Genes could also predict who will suffer from adverse reactions. In a March 2009 study published in Genes and Immunity, researchers at the National Center for Computational Toxicology compared the genetic signatures of 16 people who experienced smallpox vaccine side effects, including fever, rashes and enlarged lymph nodes, to 45 people who did not. Using these data, the team built a diagnostic model that predicts who is likely to experience these problems based on sequence differences in a gene coding for an immune protein called interleukin-4 as well as variations in serum concentrations of three other immune proteins. If people were warned that they might experience adverse reactions to a particular vaccine, they could instead opt to receive other preventative treatments, such as antiviral medications.

One of the biggest challenges for vaccinomics is that it is extremely difficult to identify the genes responsible for vaccine responses. Humans have thousands of immune system genes, and they interact with one another in complex ways; some, for instance, control others. "You're trying to understand the simultaneous contribution of hundreds to thousands of things happening at the same time," Poland says.

In addition, genetics is just part of the immune-response story. Poland and his colleagues have shown that genes are only responsible for 38.8 percent of the variation in the way people respond to the mumps vaccine virus and 45.7 percent of the disparity in how they respond to the rubella vaccine virus. What causes the rest is a mystery—environmental influences, perhaps, or differences in the amounts of protein being made from particular immune genes.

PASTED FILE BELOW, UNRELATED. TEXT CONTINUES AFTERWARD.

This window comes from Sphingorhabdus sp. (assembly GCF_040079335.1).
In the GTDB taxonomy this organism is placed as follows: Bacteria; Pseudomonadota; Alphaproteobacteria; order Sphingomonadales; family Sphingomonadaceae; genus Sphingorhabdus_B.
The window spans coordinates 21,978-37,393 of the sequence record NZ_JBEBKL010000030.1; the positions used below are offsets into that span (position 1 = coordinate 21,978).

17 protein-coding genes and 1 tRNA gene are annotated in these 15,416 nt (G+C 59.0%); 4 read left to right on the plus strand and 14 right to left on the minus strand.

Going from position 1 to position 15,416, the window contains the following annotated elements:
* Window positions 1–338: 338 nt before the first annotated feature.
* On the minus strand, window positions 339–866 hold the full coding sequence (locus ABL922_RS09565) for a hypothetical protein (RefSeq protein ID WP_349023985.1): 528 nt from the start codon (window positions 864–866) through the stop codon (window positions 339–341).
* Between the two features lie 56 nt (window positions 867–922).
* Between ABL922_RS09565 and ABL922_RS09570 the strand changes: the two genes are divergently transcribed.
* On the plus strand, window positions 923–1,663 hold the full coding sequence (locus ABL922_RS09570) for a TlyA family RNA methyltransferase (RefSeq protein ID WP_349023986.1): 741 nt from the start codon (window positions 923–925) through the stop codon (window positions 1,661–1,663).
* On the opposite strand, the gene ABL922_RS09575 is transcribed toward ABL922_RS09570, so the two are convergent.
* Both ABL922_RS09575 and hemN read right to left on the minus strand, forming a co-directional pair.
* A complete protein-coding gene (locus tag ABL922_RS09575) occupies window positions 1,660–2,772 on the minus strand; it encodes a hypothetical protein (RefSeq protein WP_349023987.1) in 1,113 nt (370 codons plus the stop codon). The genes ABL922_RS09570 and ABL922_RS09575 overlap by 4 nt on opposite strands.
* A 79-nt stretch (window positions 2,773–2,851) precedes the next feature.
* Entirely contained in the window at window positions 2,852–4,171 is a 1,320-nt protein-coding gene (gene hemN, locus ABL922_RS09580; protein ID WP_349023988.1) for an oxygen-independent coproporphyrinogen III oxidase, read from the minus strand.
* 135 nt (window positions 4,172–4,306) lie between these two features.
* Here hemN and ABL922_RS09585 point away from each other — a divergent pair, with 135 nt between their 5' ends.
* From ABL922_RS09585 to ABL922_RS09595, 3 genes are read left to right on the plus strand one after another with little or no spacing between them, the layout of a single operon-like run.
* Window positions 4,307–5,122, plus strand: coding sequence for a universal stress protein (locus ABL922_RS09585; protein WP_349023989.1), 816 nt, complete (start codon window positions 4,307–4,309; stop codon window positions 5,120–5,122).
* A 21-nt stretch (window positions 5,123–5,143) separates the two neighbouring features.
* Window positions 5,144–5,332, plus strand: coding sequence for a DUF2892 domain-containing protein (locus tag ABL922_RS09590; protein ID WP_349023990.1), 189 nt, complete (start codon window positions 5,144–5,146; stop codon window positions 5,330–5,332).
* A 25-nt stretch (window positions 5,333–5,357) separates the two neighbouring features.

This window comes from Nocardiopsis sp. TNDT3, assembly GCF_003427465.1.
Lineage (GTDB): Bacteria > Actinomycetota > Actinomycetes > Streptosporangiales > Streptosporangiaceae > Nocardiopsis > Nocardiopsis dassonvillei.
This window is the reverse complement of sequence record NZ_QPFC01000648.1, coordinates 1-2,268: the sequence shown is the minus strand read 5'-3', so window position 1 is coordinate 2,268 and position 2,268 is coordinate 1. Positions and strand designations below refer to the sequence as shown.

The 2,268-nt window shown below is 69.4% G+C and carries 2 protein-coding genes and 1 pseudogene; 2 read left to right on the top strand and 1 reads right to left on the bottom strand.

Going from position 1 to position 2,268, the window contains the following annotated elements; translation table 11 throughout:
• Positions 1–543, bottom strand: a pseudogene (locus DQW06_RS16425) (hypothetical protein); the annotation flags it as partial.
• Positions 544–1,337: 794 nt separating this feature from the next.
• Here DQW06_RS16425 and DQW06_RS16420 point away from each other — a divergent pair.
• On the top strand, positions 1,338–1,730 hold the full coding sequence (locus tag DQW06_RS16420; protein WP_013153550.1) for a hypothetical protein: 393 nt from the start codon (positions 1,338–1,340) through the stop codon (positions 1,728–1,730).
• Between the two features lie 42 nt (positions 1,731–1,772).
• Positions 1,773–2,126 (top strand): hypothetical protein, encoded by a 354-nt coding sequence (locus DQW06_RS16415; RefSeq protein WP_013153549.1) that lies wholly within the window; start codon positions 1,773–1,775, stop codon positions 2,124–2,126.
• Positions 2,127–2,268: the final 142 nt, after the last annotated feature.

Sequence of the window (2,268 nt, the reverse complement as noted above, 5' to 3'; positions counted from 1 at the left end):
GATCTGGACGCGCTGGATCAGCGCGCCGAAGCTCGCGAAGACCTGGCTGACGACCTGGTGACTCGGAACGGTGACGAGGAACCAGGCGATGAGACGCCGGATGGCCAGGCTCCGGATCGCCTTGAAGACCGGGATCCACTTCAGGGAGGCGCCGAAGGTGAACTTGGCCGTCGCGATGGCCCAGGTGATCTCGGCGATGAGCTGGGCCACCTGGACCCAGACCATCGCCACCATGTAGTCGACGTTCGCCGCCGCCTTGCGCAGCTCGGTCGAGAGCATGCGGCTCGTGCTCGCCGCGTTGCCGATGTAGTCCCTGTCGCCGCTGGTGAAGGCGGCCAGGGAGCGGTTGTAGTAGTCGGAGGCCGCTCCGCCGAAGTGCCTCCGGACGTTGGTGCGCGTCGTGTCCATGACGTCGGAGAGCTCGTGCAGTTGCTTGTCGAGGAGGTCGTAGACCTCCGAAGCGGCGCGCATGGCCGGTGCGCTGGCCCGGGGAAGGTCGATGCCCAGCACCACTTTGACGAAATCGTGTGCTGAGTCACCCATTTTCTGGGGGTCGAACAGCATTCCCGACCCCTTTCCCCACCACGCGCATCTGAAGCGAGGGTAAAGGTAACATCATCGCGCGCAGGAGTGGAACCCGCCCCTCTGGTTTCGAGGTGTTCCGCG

And even if scientists do put together all the pieces and find ways to develop genetically tailored vaccines, they will still have to "get these innovations out of the university setting, into the marketplace, and into the health care system," says Yann Joly, a lawyer and assistant professor in the Department of Human Genetics at McGill University in Montreal. Personalized vaccines might not be all that attractive to pharmaceutical companies, because introducing the genomic component will make manufacturing "even more complicated and less profitable," he says. "You also add a degree of uncertainty into it, because this is all new."

It is also possible that patients who are already wary of vaccines may be even more concerned about personalized inoculations, which have no public health track record as yet. "One hundred years from now we'll be much better at making pure and safer vaccines," says Paul Offit, director of the Vaccine Education Center at The Children's Hospital of Philadelphia. "I'm sure it will [initially] be met with the same level of distrust as is met with current science."

Poland, though, is optimistic. "There has been this deep schism between people who believe in vaccines and people who don't, and what's interesting is that both groups are highly attracted to this work we're doing," he says. What drives vaccine fears, he notes, is the knowledge that vaccines don't work for everyone and that they can, on rare occasions, cause serious side effects, such as Guillain–Barré syndrome, which develops in one out of every million people who receive the seasonal influenza vaccine. But with vaccinomics, "we'll actually be able to predict whether you need a vaccine, how many doses you need, and whether you're likely to have a serious side effect," he says. "The power of this—for human health—is undeniable."